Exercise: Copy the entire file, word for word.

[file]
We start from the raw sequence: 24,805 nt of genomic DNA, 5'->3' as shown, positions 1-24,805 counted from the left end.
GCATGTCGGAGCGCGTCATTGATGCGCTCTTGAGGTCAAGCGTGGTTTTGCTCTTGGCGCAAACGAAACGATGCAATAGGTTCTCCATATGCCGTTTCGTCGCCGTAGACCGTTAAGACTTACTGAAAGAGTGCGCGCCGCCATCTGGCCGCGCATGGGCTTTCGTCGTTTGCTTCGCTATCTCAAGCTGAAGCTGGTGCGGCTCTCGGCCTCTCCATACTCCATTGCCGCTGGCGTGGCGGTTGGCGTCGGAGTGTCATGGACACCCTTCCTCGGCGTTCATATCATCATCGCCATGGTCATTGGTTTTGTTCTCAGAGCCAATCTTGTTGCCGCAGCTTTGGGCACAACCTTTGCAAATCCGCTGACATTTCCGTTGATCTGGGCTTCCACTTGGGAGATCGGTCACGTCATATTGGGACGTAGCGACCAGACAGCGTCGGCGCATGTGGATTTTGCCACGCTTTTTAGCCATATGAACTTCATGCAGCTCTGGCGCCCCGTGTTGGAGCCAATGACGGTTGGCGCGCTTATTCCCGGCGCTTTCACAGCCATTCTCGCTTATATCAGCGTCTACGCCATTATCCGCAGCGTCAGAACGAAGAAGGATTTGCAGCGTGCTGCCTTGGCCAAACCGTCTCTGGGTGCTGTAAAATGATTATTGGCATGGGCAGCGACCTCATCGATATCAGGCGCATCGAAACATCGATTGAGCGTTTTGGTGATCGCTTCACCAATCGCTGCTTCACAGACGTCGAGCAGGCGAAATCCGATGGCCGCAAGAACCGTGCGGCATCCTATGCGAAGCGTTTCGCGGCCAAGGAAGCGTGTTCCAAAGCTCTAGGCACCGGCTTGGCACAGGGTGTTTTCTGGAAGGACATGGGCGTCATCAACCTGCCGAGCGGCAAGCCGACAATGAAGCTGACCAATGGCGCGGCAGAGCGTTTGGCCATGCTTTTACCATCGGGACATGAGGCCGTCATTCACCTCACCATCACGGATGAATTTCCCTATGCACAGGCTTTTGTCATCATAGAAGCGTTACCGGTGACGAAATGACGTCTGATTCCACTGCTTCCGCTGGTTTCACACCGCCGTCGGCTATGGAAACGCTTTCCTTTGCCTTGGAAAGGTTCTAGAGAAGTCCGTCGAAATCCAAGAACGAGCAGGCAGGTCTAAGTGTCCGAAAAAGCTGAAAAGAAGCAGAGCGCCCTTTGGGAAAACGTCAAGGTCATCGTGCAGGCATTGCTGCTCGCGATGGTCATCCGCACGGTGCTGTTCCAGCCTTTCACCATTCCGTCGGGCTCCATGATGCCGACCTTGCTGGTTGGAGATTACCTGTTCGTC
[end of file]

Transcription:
We start from the raw sequence: 24,805 nt of genomic DNA, 5'->3' as shown, positions 1-24,805 counted from the left end.
GCATGTCGGAGCGCGTCATTGATGCGCTCTTGAGGTCAAGCGTGGTTTTGCTCTTGGCGCAAACGAAACGATGCAATAGGTTCTCCATATGCCGTTTCGTCGCCGTAGACCGTTAAGACTTACTGAAAGAGTGCGCGCCGCCATCTGGCCGCGCATGGGCTTTCGTCGTTTGCTTCGCTATCTCAAGCTGAAGCTGGTGCGGCTCTCGGCCTCTCCATACTCCATTGCCGCTGGCGTGGCGGTTGGCGTCGGAGTGTCATGGACACCCTTCCTCGGCGTTCATATCATCATCGCCATGGTCATTGGTTTTGTTCTCAGAGCCAATCTTGTTGCCGCAGCTTTGGGCACAACCTTTGCAAATCCGCTGACATTTCCGTTGATCTGGGCTTCCACTTGGGAGATCGGTCACGTCATATTGGGACGTAGCGACCAGACAGCGTCGGCGCATGTGGATTTTGCCACGCTTTTTAGCCATATGAACTTCATGCAGCTCTGGCGCCCCGTGTTGGAGCCAATGACGGTTGGCGCGCTTATTCCCGGCGCTTTCACAGCCATTCTCGCTTATATCAGCGTCTACGCCATTATCCGCAGCGTCAGAACGAAGAAGGATTTGCAGCGTGCTGCCTTGGCCAAACCGTCTCTGGGTGCTGTAAAATGATTATTGGCATGGGCAGCGACCTCATCGATATCAGGCGCATCGAAACATCGATTGAGCGTTTTGGTGATCGCTTCACCAATCGCTGCTTCACAGACGTCGAGCAGGCGAAATCCGATGGCCGCAAGAACCGTGCGGCATCCTATGCGAAGCGTTTCGCGGCCAAGGAAGCGTGTTCCAAAGCTCTAGGCACCGGCTTGGCACAGGGTGTTTTCTGGAAGGACATGGGCGTCATCAACCTGCCGAGCGGCAAGCCGACAATGAAGCTGACCAATGGCGCGGCAGAGCGTTTGGCCATGCTTTTACCATCGGGACATGAGGCCGTCATTCACCTCACCATCACGGATGAATTTCCCTATGCACAGGCTTTTGTCATCATAGAAGCGTTACCGGTGACGAAATGACGTCTGATTCCACTGCTTCCGCTGGTTTCACACCGCCGTCGGCTATGGAAACGCTTTCCTTTGCCTTGGAAAGGTTCTAGAGAAGTCCGTCGAAATCCAAGAACGAGCAGGCAGGTCTAAGTGTCCGAAAAAGCTGAAAAGAAGCAGAGCGCCCTTTGGGAAAACGTCAAGGTCATCGTGCAGGCATTGCTGCTCGCGATGGTCATCCGCACGGTGCTGTTCCAGCCTTTCACCATTCCGTCGGGCTCCATGATGCCGACCTTGCTGGTTGGAGATTACCTGTTCGTC